diamond geezer

 Thursday, February 24, 2011

I had a post lined up this week to discuss the iniquities of British Summer Time. And then, out of the blue, this is the week the Government proposes the biggest shake-up of British Summer Time in 30 years. So I'll save my planned post until tomorrow, and start by getting this off my chest...

Hey Britain, steel yourself for Double Summer Time. This is the Coalition's latest wheeze to boost tourism/save energy/cut road deaths by making our evenings lighter later. More specifically they're considering changing from GMT to GMT+1 in the winter, and from GMT+1 to GMT+2 in the summer. This doesn't increase the amount of daylight we have, that's physically impossible, but it does shift more of the available daylight past breakfast to a time when you're actually awake. In June Double Summer Time would mean it'd stay light until roughly 11pm, but conversely in late December the sun wouldn't rise anywhere in Britain before 9am. The BBC have a very useful graphic to show the extremes, which I've semi-cannibalised to create this table.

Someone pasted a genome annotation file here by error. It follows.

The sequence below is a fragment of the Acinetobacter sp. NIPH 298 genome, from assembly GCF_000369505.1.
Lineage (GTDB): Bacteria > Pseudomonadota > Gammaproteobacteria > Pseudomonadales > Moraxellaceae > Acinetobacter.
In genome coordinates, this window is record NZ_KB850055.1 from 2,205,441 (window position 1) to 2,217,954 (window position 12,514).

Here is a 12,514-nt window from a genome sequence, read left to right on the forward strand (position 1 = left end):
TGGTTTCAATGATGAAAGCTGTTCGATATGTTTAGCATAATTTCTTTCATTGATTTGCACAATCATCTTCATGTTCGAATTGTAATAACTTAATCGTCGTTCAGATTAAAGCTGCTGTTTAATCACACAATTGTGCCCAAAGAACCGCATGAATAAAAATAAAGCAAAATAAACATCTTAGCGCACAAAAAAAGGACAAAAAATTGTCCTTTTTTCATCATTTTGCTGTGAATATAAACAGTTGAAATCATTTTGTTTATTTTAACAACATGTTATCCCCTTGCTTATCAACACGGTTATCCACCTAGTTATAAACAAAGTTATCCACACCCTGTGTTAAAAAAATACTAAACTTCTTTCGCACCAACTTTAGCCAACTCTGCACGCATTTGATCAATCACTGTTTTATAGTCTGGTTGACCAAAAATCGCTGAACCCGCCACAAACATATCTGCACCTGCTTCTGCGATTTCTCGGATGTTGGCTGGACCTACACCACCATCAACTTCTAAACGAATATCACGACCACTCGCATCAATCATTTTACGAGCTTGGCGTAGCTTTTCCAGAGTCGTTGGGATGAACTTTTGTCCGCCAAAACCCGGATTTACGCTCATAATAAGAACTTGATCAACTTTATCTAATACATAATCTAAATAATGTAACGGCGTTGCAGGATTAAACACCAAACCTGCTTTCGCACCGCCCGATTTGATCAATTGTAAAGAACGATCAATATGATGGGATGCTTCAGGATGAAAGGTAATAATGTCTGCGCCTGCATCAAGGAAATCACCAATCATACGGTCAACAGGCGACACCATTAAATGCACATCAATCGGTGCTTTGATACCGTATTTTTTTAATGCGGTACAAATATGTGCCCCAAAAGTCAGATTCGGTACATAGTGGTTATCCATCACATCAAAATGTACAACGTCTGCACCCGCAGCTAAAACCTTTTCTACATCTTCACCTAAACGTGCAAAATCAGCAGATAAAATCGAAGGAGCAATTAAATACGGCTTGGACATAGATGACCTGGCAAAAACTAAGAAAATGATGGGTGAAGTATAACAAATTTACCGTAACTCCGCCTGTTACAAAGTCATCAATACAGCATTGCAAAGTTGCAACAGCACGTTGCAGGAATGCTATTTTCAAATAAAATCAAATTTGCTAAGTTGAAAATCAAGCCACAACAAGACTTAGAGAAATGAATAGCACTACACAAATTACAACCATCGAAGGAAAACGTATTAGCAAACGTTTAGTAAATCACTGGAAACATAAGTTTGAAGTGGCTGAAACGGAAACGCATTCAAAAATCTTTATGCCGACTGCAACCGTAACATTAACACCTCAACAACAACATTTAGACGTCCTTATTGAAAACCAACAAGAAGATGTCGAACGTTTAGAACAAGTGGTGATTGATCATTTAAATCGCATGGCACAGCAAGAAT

Sunrise and sunset times - Single/Double Summer Time
December 21 sunrise
December 21 sunset
June 21 sunrise
June 21 sunset

I think everyone agrees that lighter evenings in the winter would be a good thing. Fewer accidents on the roads, cheaper electricity bills because the lights go on later, and no longer that sense of gloom when the sky goes dark before 4pm. In London the sun would set within a few minutes of 5pm from mid-November to mid-January, which has got to be better than we have now. But there's a price to pay. Sunrise in London would take place later than 9am for several midwinter weeks, and much nearer 10am for everybody across Scotland. Would dark mornings wear you down more than light evenings would cheer you up - that's the key question.

Let's take a more detailed look at what Double Summer Time would mean for sunrise and sunset times across an entire year. I've picked Leeds because it's roughly in the centre of the country, and I've given approximate times for the middle of the month in each case. Remember, everything in this table is one hour later than we have now.

Approximate sunrise and sunset times for Leeds (DST)

Sunrise (winter): There'd be five (yes five) months of the year when the sun rises later than 8am, and two months when it rises later than 9am (ugh, that'd be miserable)
Sunrise (summer): There'd only be one month of the year when the sun rises before 6am (hurrah, this minimises the amount of wasted daylight while most people are asleep)